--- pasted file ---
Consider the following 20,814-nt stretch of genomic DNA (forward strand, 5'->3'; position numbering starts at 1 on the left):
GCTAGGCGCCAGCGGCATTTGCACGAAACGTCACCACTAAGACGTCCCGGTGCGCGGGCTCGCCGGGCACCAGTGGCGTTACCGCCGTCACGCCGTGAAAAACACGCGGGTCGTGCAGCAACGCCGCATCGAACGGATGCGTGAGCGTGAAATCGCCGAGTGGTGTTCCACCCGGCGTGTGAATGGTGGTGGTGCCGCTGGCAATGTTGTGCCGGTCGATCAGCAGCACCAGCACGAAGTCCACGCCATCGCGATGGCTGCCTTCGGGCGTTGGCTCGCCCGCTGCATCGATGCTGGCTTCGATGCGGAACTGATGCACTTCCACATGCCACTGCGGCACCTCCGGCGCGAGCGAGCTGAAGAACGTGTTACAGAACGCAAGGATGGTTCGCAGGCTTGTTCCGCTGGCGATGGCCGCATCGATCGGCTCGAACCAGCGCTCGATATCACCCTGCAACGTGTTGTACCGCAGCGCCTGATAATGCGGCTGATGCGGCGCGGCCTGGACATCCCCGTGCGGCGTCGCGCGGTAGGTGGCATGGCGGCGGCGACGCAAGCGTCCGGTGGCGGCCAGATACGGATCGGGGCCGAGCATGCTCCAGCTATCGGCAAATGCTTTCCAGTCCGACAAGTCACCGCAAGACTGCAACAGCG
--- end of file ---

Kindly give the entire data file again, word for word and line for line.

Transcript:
Consider the following 20,814-nt stretch of genomic DNA (forward strand, 5'->3'; position numbering starts at 1 on the left):
GCTAGGCGCCAGCGGCATTTGCACGAAACGTCACCACTAAGACGTCCCGGTGCGCGGGCTCGCCGGGCACCAGTGGCGTTACCGCCGTCACGCCGTGAAAAACACGCGGGTCGTGCAGCAACGCCGCATCGAACGGATGCGTGAGCGTGAAATCGCCGAGTGGTGTTCCACCCGGCGTGTGAATGGTGGTGGTGCCGCTGGCAATGTTGTGCCGGTCGATCAGCAGCACCAGCACGAAGTCCACGCCATCGCGATGGCTGCCTTCGGGCGTTGGCTCGCCCGCTGCATCGATGCTGGCTTCGATGCGGAACTGATGCACTTCCACATGCCACTGCGGCACCTCCGGCGCGAGCGAGCTGAAGAACGTGTTACAGAACGCAAGGATGGTTCGCAGGCTTGTTCCGCTGGCGATGGCCGCATCGATCGGCTCGAACCAGCGCTCGATATCACCCTGCAACGTGTTGTACCGCAGCGCCTGATAATGCGGCTGATGCGGCGCGGCCTGGACATCCCCGTGCGGCGTCGCGCGGTAGGTGGCATGGCGGCGGCGACGCAAGCGTCCGGTGGCGGCCAGATACGGATCGGGGCCGAGCATGCTCCAGCTATCGGCAAATGCTTTCCAGTCCGACAAGTCACCGCAAGACTGCAACAGCG